Taking his word, Milla agrees to go to a party thrown by Isaac. She is put out when she sees Moses kissing another girl and tries to mingle with the others, while feeling out of place. When Moses finds her, he takes her outside, where she throws up. He wants to call her parents (who are out looking for her, as Milla has turned off her phone), but she insists she's fine and they dance together. She feels safe with Moses. But, when she wakes the next morning to find herself alone, she is hurt that he has left her and makes her way to the hospital by herself.

Following a conflab with Henry about Milla's relationship (in which he urges her to stop behaving like a drama queen), Anna goes to a piano lesson with Gidon. She confides her concerns and becomes overwrought. Meanwhile, Henry slips over the road to check on Toby. As they talk, he kisses her and flees home with regret written all over his face. Anna realises that he acted impulsively and says nothing more about it, but the episode persuades Henry to let Milla see Moses. He challenges him about abandoning his daughter at the party and a penitent Moses apologises for messing up. Henry invites him to stay because he knows it will please Milla. Grateful for the acceptance, Moses tries to blend in as one of the family and even helps out around the house.

But Milla is furious when she discovers that Henry has been signing prescriptions to keep Moses supplied with drugs (as he also does with Anna) so that he doesn't have to deal on the streets. Distraught, Moses runs away and seeks sanctuary with Isaac. But their mother gets home and orders him to leave. With nowhere else to go, Moses asks Milla to let him sleep in her room. He admits that he will be lost if she were to die and they snuggle.

Henry and Anna throw a birthday party for Milla and she enjoys being the centre of attention. She asks Moses to sleep with her. But she also wants him to smother her, as she is tired of the pain and the gnawing sense that time is running out. He can't bring himself to kill her, however, and they have sex while she comforts him. Getting up without disturbing Moses, Milla goes outside to take a last look at the sky, as the dawn chorus starts.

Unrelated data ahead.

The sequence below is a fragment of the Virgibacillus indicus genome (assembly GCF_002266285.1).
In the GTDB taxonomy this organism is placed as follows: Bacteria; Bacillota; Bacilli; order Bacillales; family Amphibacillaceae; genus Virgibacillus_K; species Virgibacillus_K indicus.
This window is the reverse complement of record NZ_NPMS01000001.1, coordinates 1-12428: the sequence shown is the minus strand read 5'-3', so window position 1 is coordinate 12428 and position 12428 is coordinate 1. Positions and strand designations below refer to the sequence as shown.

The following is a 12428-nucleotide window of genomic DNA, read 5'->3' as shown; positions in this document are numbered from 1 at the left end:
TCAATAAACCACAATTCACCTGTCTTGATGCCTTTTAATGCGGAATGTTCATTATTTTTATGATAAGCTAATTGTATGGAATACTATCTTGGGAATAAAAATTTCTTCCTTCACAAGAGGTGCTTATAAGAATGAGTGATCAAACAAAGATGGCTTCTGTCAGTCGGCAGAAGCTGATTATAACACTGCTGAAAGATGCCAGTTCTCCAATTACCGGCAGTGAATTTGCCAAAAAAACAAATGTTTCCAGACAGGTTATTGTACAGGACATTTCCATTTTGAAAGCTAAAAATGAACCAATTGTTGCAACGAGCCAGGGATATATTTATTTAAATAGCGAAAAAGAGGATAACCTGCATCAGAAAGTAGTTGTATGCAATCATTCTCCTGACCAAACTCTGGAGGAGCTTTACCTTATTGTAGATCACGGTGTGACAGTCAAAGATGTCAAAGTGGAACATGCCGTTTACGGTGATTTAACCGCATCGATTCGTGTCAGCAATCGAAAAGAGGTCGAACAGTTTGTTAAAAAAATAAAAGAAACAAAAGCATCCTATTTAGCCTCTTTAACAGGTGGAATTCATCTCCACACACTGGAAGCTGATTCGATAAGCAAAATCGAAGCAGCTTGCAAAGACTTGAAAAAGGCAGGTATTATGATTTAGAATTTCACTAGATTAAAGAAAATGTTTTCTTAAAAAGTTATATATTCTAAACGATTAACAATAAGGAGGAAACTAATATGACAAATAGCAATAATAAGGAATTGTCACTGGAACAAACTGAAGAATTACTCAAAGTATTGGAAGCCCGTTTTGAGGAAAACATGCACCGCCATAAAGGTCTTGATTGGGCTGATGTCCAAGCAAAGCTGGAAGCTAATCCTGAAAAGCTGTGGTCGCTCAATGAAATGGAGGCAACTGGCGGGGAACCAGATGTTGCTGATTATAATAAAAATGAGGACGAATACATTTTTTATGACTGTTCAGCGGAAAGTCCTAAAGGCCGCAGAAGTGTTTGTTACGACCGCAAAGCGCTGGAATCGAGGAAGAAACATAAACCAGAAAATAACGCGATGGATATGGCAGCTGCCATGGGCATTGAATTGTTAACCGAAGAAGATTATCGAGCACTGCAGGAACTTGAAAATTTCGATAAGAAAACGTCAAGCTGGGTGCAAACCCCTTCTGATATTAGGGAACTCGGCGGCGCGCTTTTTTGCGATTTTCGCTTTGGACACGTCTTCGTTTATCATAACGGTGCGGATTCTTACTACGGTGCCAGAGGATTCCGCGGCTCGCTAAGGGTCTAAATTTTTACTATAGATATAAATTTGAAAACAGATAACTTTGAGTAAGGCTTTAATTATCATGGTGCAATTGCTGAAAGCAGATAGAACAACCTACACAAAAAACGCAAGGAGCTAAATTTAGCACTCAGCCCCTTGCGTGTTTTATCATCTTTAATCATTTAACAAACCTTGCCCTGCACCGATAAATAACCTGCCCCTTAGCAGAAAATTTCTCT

On waking, Moses realises that Milla has died and he tries to slip away before Anna finds him. She is angry with him for being there, but breaks down in his arms at losing her daughter. Henry goes into Milla's bedroom to give her a goodbye kiss. The scene cuts to the happy day on the beach when Henry had promised Milla that he would take care of Moses after her passing. Relieved, she poses her parents for a final photograph.

Such is the nature of this kind of melodrama that an air of inevitability pervades every scene. Yet, in breaking the action down into short(ish), headed chapters, Murphy and Kalnejais embrace the convolutions and root them in a recognisable reality that is enhanced by Sheree Philips's astute production design. The sterility of the Finlay's trendy abode contrasts with the clutter of Gidon's studio and it's hardly surprising that both Milla and Anna feel more comfortable there than in their own home.

With his facial lettering, ratty hair and shambling gait, Moses sticks out like a sore thumb wherever he goes. But he is played with vulnerably charm by Toby Wallace so that Eliza Scanlen feels better about herself because she can invest emotion in someone worse off than herself. Having also played Beth in Greta Gerwig's Little Women (2019), Scanlen is no stranger to terminal fortitude. But she impresses here by ensuring that Milla avoids becoming a poor little sick girl - at least until her last night, when events take a turn that feel plucked from the YA equivalent of a penny dreadful.

Stalwarts Ben Mendelsohn and Essie Davis also show well, as Milla's conflicted parents, although their personal problems are only explored through the prism of their daughter's illness and, as a result, their insecurities feel more functional than fully fledged. The fact that Milla appears to have no friends also feels a little forced, although this might explain why she would seize upon such a clichéd undesirable, who sets off so many alarm bells that it almost feels as though Murphy and Kalnejais are striving to satirise a hackneyed aspect of the adolescent rite of passage.

Photographed by Andrew Commis with a colour-coded restlessness that is reinforced by Steve Evans's clipped editing and a thoughtful jukebox score, this bears comparison with such early Jane Campion works as A Girl's Own Story (1984) and Sweetie (1989). The presence of Campion's longtime producer, Jan Chapman, among the execs rather confirms the suspicion. But Murphy has made enough shorts and TV episodes to have established her own style and, even though she struggles somewhat to invest proceedings with sufficient emotional veracity, it will be intriguing to see what she after her brief contribution to the third series of Killing Eve.


As fears grow of a second wave of coronavirus spreading across the United Kingdom, Amy Seimetz's already chilling She Dies Tomorrow takes on a new resonance. In the 15 years since she started directing with the short, The Unseen Kind-Hearted Beast (2005), Seimetz has made a distinct impression with her feature bow, Sun Don't Shine (2012), and with the 13 episodes of The Girlfriend Experience (2016-17), which she created with Lodge Kerrigan off the back of Steven Soderbergh's 2009 film of the same name. But this unsettling study of viral dread takes her to a new level.